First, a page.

A paper in Science shows that certain grasses found near hotsprings in Yellowstone can only persist thanks to a three-way symbiosis. Márquez et al. (2007) showed that the grasses could not survive near hotsprings unless a symbiotic fungus was growing in them. No, not a true mushroom, I only put that in the title to befuddle internet perverts.
These sorts of interactions between plants and fungi are common. There are stories of plants so interlaced with their fungal symbiote that samples of the plant taken for DNA analysis wound up being classified as fungae in systematic analyses. These fungi help gather nutrients and water from the soil, and also seem to capture free radicals in the plant. In exchange, the fungus sips some of the sugars that the plant produces. This sort of arrangement is called a mutualism, because the species get a mutual benefit from living together, a special sort of symbiosis – literally “together (sym) + living (biosis)”.
The fungi from the grasses in Yellowstone don’t confer heat resistance on their own. When the grasses are grown without their fungal mutualist, they die in high temperature soils, but when a viral infection of the fungus is killed, the plants still die in those high temperatures, as shown in the figure reproduced here. The wildtype (Wt) and plants grown after being sterilized and reinfected with fungi (An) both grow normally. Plants grown without the symbiotic fungus (NS) and with the fungus but not the virus (VF) both do poorly in high temperature soils.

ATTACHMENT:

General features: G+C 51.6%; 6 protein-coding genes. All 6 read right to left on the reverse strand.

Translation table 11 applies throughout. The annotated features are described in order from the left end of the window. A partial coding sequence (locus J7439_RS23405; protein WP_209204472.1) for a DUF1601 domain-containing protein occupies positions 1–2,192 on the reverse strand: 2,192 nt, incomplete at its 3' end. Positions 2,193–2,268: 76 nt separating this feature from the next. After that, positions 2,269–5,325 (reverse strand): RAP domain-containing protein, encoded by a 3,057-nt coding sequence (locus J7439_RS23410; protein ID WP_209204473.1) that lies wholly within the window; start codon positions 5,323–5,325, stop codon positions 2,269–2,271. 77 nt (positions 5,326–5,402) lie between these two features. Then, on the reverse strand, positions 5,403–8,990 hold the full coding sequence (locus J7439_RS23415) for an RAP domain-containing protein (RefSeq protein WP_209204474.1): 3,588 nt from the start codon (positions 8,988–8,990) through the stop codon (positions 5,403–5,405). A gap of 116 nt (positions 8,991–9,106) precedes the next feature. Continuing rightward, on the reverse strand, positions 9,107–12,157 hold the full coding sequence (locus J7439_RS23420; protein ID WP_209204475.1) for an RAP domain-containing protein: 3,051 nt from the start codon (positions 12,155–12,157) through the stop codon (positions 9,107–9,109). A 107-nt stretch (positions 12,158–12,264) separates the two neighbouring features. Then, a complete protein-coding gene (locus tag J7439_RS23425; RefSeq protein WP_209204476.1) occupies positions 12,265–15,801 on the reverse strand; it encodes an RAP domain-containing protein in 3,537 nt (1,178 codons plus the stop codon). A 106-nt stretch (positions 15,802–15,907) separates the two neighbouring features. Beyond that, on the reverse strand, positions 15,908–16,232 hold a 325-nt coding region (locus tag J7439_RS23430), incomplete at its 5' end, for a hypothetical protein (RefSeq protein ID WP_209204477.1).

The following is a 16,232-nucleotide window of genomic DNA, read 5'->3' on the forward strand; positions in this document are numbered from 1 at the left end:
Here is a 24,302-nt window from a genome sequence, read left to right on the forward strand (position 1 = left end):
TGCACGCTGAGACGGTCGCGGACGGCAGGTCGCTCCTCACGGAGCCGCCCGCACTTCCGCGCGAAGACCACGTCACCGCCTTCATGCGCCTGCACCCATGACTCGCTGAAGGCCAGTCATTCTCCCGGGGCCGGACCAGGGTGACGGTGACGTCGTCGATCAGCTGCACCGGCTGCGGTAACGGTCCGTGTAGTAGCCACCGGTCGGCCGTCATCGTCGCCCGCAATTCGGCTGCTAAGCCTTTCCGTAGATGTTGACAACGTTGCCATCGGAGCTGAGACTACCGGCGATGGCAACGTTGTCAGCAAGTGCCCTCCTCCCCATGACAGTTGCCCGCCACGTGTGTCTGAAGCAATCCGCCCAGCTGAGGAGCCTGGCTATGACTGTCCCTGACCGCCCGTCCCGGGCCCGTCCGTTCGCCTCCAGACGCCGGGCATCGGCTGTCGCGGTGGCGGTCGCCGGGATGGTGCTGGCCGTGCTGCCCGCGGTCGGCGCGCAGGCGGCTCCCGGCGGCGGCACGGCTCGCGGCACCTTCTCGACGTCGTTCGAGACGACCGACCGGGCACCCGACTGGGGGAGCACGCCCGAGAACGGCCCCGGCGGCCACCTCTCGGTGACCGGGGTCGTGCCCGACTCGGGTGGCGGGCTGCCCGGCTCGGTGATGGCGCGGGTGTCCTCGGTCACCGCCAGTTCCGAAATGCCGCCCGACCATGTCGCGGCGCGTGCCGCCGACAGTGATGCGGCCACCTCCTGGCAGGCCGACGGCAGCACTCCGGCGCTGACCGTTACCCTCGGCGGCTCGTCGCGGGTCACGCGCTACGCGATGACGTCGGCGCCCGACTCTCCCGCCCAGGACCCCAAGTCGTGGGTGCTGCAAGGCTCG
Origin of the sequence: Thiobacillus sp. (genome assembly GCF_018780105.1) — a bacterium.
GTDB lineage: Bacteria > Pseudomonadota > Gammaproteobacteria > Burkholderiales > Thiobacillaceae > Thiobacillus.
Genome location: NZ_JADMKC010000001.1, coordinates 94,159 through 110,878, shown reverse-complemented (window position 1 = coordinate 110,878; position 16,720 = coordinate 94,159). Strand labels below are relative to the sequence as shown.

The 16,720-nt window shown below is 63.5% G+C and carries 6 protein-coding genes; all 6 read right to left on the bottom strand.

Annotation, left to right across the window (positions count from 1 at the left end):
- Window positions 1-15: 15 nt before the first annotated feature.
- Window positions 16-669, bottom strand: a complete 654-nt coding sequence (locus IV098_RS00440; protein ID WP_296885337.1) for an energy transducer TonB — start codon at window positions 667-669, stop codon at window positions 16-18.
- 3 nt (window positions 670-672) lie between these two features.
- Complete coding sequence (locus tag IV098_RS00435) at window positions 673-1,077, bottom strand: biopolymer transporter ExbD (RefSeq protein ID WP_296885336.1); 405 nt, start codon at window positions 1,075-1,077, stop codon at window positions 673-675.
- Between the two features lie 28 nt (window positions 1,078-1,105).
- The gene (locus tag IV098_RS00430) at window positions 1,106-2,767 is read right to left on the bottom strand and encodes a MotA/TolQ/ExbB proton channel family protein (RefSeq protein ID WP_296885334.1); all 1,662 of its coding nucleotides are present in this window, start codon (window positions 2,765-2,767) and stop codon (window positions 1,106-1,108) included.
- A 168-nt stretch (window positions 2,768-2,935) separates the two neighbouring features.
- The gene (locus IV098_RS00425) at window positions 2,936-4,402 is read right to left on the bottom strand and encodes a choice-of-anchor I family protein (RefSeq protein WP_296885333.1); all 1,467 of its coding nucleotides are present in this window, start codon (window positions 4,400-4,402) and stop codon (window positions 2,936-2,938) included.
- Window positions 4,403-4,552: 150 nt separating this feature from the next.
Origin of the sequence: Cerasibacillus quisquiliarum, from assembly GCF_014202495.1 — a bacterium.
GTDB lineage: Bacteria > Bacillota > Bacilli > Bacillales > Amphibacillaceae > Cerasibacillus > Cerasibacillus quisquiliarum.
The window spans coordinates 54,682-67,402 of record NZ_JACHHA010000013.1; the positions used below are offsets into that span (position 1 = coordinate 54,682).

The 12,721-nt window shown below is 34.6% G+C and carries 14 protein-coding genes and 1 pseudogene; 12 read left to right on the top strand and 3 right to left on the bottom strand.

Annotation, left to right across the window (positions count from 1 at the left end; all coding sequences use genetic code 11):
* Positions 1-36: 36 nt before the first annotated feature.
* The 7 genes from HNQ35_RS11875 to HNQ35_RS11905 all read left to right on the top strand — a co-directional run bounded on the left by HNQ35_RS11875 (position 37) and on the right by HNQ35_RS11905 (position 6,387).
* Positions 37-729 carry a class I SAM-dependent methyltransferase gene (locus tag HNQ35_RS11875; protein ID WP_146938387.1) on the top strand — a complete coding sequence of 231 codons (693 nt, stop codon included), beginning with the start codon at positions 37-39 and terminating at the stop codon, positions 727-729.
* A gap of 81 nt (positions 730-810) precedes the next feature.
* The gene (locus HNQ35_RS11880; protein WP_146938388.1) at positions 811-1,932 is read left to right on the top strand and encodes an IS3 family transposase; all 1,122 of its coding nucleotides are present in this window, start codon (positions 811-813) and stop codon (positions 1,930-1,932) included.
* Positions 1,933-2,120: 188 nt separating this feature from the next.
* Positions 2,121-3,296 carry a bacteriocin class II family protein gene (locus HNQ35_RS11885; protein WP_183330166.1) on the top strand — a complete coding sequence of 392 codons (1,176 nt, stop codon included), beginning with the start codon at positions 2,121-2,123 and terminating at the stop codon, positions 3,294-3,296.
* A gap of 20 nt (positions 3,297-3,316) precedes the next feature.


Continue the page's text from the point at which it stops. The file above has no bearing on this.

As if that weren’t interesting enough, the researchers found that they could get similar results with tomato plants. Adding the same fungus infected with the same virus induced heat resistance in tomatoes, while the fungus alone did not improve survival of the plants. This is especially interesting given that grasses and tomatoes come from distant parts of the plant family tree. This suggests that whatever mechanism the fungus and virus interact with in plants is widespread, and this discovery might be useful in a wide range of circumstances.
The researchers believe this is the first three-way mutualism in the plant kingdom, though mutualisms between viruses, bacteria and insect hosts have been documented before.